|γ-Tocotrienol from palm (Nigella sativa) inhibited cobalt(II)
chloride-induced accumulation of HIF-1α and paracrine secretion of
VEGF, which leads to decreased activation of ERK-1/ERK-2 in a study
conducted with SGC-7901 (human gastric adenocarcinoma) cell line
|Alliin, found in garlic, involves inhibitory effect against FGF-2-
induced human endothelial cell tube formation and VEGF-induced
angiogenesis in a chick chorioallantoic membrane (CAM) model .
|Allyl isothiocyanate (AITC) has antiangiogenic properties with
its inhibitory effect against NO synthesis and TNF-α production as
shown in a C57BL/6 mouse model bearing B16-F10 melanoma cells
.It reduced vessel sprouting in Swiss albino mice into which Ehrlich
ascites tumor cells were transplanted with antiangiogenic activity
associated with reduction of VEGF expression . Intraperitoneal
administration of AITC decreased in vivo capillary formation in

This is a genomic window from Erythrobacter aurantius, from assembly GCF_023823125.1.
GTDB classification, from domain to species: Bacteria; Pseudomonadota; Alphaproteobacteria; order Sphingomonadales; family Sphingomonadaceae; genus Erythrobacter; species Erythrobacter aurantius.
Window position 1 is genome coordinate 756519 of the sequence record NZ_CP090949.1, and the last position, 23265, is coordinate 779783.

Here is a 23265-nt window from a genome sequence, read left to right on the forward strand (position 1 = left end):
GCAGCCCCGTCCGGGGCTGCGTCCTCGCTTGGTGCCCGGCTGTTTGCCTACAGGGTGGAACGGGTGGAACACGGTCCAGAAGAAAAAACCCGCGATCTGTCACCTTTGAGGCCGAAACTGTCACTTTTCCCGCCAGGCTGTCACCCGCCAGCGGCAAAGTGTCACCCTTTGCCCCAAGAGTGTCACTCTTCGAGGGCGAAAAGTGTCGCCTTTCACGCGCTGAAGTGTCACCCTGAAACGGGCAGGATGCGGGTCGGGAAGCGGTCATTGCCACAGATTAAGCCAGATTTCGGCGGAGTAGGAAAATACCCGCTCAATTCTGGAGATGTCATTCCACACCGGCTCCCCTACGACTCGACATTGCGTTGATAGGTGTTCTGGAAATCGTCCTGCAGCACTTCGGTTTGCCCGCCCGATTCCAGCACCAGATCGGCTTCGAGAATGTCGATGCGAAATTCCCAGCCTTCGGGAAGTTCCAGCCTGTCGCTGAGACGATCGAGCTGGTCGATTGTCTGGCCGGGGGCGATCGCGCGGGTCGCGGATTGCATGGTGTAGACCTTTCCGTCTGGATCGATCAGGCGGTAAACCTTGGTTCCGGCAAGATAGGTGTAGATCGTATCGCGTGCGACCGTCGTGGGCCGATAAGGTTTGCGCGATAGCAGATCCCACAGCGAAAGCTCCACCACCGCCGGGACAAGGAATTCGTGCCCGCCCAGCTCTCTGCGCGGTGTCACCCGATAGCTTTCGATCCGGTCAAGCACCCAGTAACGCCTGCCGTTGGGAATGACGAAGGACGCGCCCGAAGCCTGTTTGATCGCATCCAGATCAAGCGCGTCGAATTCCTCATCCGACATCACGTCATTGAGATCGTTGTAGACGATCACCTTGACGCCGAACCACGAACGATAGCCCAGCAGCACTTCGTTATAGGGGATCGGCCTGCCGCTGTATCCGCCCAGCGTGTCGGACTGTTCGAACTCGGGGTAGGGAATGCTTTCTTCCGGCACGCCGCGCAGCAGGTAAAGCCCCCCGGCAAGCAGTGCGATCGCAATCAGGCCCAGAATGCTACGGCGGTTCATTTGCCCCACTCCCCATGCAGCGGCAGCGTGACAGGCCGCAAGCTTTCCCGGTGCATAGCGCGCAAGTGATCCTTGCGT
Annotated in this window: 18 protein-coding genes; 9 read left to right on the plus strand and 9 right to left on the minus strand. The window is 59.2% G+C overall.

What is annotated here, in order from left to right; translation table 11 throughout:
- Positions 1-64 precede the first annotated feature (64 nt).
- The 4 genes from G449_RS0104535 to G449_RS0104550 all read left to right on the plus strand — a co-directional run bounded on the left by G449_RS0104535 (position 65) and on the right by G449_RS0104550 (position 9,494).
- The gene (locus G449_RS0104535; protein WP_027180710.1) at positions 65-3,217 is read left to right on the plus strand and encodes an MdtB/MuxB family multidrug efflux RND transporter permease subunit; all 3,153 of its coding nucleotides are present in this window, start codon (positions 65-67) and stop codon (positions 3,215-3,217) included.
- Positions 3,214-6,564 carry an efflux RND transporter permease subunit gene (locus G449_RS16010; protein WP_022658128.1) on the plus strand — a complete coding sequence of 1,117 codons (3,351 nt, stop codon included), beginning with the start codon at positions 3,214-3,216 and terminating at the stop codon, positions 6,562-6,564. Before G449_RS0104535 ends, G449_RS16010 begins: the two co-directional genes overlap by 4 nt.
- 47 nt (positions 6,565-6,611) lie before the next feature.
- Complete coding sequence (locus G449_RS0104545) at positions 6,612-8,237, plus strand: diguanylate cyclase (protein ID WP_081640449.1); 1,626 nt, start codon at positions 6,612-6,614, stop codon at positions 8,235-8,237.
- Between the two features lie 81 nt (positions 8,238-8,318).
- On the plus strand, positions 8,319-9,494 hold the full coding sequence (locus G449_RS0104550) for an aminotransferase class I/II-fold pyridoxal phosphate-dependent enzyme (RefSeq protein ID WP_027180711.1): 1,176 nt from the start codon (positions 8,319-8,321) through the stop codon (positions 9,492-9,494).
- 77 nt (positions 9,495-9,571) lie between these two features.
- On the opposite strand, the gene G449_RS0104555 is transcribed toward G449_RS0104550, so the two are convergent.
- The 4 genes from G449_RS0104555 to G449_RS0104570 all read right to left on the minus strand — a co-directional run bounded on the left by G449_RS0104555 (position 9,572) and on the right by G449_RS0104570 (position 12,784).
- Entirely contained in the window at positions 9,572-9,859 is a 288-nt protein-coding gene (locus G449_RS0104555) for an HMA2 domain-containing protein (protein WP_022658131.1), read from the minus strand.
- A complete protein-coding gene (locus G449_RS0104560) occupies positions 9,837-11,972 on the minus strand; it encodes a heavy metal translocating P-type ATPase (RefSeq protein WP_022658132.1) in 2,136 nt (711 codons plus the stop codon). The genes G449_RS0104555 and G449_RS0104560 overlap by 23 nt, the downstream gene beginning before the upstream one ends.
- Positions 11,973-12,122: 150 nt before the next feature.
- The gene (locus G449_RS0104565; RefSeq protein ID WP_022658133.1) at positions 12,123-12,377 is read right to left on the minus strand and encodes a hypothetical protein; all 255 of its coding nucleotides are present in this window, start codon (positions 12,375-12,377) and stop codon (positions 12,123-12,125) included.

mouse B16F-10 melanoma model . AITC suppressed HUVEC
proliferation, migration, invasion and tube formation .
|Artemisinin, a sesquiterpene extracted from Artemisia annuaL.
(Asteraceae), has been used clinically as an antimalarial drug .
It decreased the VEGF expression in tumor cells and the KDR/flk-1
expression in endothelial cells [11,61]. It involved an inhibitory effect
on NF-κB activation  and its anti-angiogenic effect is superior to its
|Artesunate, a semisynthetic derivative of artemisinin, inhibited
angiogenesis in a dose-dependent manner significantly. It inhibited cell
proliferation of human umbilical vein endothelial cell (HUVEC) more